The ‘seven stars’ of the Patmos vision are explained as referring to ‘the angels (angeloi) of the seven churches’ (Rev. 1:20), to whom the letters of Rev. 2 and 3 are then addressed. The ‘angel’ concept is problematic. It is often taken either of guardian angels or of human leaders or bishops of the churches. Both suggestions involve difficulty. Elsewhere in Rev. Angelos certainly means ‘angel’, but the angel’ can scarcely be made to share responsibility for the sins of the church. The interpretation ‘bishop’ seems contrary to usage, and unsupported by effective parallels. There is no such emphasis on episcopacy as later in Ignatius. Nor can this view be based on the inferior reading ‘your wife’ in 2:20 (sou inserted by dittography). And again it would be strange to hold one man individually and absolutely responsible for the church.angelos is literally ‘messenger’, but the initially attractive idea that the angeloi might be messengers…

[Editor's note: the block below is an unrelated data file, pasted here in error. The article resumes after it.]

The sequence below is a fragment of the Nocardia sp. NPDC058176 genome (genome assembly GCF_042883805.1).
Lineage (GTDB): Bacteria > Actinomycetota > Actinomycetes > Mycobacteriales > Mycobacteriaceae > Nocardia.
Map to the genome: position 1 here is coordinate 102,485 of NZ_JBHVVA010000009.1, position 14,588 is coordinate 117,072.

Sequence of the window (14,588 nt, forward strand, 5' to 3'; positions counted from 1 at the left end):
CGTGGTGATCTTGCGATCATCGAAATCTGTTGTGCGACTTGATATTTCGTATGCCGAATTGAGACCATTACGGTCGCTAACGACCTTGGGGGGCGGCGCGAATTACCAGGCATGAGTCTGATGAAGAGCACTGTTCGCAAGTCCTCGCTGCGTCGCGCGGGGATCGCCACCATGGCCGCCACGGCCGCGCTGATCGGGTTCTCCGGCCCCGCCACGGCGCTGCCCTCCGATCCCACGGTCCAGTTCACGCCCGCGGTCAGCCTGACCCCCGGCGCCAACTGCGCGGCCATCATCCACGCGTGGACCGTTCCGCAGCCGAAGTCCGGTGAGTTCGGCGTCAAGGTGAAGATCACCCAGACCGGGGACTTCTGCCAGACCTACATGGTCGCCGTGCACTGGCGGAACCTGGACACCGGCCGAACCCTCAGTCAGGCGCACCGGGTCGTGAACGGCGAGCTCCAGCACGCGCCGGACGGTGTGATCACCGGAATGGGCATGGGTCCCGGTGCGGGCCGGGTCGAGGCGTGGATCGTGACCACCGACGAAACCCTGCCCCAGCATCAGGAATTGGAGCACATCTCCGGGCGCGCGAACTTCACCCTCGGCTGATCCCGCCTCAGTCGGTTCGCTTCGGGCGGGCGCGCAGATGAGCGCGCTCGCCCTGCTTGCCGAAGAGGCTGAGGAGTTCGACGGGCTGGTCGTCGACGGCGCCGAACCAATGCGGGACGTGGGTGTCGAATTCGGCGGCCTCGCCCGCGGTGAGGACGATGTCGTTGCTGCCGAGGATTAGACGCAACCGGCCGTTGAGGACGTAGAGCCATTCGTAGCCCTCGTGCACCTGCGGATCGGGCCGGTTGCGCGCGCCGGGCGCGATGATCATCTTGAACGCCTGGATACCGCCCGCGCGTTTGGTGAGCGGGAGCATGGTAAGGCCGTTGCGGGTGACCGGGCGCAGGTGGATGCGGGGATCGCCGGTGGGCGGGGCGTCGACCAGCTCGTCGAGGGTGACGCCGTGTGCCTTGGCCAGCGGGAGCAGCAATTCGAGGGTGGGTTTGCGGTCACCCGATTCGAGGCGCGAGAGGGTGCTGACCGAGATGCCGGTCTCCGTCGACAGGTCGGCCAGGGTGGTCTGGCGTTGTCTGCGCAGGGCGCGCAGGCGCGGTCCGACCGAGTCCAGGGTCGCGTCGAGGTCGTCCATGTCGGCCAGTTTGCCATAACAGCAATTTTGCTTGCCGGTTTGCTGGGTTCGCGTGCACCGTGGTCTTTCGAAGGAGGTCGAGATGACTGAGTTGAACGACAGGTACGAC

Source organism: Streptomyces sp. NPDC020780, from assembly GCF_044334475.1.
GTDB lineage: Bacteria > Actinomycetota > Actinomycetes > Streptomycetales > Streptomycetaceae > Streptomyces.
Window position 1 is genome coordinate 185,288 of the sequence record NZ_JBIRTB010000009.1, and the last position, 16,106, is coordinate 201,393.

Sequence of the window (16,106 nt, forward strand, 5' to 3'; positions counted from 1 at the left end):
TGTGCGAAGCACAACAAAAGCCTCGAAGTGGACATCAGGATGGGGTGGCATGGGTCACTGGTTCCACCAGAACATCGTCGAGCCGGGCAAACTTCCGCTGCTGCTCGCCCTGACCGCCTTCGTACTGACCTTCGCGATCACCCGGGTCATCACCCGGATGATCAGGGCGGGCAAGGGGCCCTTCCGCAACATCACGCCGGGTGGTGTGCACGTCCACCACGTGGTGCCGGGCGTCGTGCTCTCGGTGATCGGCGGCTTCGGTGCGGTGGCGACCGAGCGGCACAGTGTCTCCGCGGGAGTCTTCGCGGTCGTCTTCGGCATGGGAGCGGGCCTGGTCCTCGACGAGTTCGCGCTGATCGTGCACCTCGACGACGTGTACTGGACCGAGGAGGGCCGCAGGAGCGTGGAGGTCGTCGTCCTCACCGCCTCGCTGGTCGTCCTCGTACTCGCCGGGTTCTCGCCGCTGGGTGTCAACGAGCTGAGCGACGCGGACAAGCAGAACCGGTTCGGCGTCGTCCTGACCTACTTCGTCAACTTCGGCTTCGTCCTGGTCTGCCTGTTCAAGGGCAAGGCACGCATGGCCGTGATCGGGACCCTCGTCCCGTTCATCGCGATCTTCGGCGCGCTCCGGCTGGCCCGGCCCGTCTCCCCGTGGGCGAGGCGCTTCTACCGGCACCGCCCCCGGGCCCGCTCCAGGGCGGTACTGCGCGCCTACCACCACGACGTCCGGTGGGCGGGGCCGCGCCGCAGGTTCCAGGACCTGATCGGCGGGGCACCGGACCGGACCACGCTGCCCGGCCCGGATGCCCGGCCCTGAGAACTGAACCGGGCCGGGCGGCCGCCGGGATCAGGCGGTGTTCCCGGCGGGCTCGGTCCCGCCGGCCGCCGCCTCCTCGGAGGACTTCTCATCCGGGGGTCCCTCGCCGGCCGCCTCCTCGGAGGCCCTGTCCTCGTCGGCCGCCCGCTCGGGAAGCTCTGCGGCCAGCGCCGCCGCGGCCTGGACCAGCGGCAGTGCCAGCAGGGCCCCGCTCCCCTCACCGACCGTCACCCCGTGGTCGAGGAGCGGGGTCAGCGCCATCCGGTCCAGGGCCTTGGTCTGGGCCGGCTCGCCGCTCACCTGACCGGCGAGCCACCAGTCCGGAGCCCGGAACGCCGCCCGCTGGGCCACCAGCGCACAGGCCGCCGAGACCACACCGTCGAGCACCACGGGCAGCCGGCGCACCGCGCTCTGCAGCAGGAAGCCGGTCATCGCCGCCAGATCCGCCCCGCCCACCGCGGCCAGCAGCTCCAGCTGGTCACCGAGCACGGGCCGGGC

The Significance of the Burning Bush

The Significance of the Burning Bush

Exodus 3:2

Excerpt


The burning bush had a threefold significance. It was a picture of God (Deut. 33:16), for it revealed His glory and power, yet it was not consumed. Moses needed to be reminded of the glory and power of God, for he was about to undertake an impossible task. Second, the bush symbolized Israel going through the fire of affliction, but not consumed. How often nations have tried to exterminate the Jews, yet have failed! Finally, the bush illustrated Moses—a humble shepherd, who with God’s help would become a fire that could not be put out! Note that Moses was brought to the place where he bowed before God and adored Him in wonder, for this is the true beginning of Christian service. Servants who know how to take off their shoes in humility can't be used of God to walk in power. Later we see that before God called Isaiah, He revealed His glory (Isa. 6). The memory of the burning bush must have encouraged Moses during many a trying mil…